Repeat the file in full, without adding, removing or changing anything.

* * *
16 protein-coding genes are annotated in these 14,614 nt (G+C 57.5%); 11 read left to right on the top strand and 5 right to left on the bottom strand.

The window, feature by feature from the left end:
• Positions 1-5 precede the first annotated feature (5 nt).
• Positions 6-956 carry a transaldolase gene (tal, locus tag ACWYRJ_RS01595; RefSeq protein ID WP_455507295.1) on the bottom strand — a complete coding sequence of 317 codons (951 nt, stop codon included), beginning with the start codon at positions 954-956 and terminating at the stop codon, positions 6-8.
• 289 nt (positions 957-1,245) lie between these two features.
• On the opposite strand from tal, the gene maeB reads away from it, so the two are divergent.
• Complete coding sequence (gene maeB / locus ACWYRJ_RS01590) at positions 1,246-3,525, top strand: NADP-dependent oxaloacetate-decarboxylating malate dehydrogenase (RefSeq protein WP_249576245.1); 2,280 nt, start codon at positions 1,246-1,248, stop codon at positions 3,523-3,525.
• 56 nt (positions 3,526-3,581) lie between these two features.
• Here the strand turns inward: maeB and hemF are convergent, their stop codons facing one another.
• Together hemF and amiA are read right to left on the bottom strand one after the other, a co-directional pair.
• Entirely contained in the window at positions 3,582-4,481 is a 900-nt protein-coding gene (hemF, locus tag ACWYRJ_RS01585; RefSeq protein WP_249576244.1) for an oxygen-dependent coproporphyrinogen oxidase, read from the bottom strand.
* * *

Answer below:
16 protein-coding genes are annotated in these 14,614 nt (G+C 57.5%); 11 read left to right on the top strand and 5 right to left on the bottom strand.

The window, feature by feature from the left end:
• Positions 1-5 precede the first annotated feature (5 nt).
• Positions 6-956 carry a transaldolase gene (tal, locus tag ACWYRJ_RS01595; RefSeq protein ID WP_455507295.1) on the bottom strand — a complete coding sequence of 317 codons (951 nt, stop codon included), beginning with the start codon at positions 954-956 and terminating at the stop codon, positions 6-8.
• 289 nt (positions 957-1,245) lie between these two features.
• On the opposite strand from tal, the gene maeB reads away from it, so the two are divergent.
• Complete coding sequence (gene maeB / locus ACWYRJ_RS01590) at positions 1,246-3,525, top strand: NADP-dependent oxaloacetate-decarboxylating malate dehydrogenase (RefSeq protein WP_249576245.1); 2,280 nt, start codon at positions 1,246-1,248, stop codon at positions 3,523-3,525.
• 56 nt (positions 3,526-3,581) lie between these two features.
• Here the strand turns inward: maeB and hemF are convergent, their stop codons facing one another.
• Together hemF and amiA are read right to left on the bottom strand one after the other, a co-directional pair.
• Entirely contained in the window at positions 3,582-4,481 is a 900-nt protein-coding gene (hemF, locus tag ACWYRJ_RS01585; RefSeq protein WP_249576244.1) for an oxygen-dependent coproporphyrinogen oxidase, read from the bottom strand.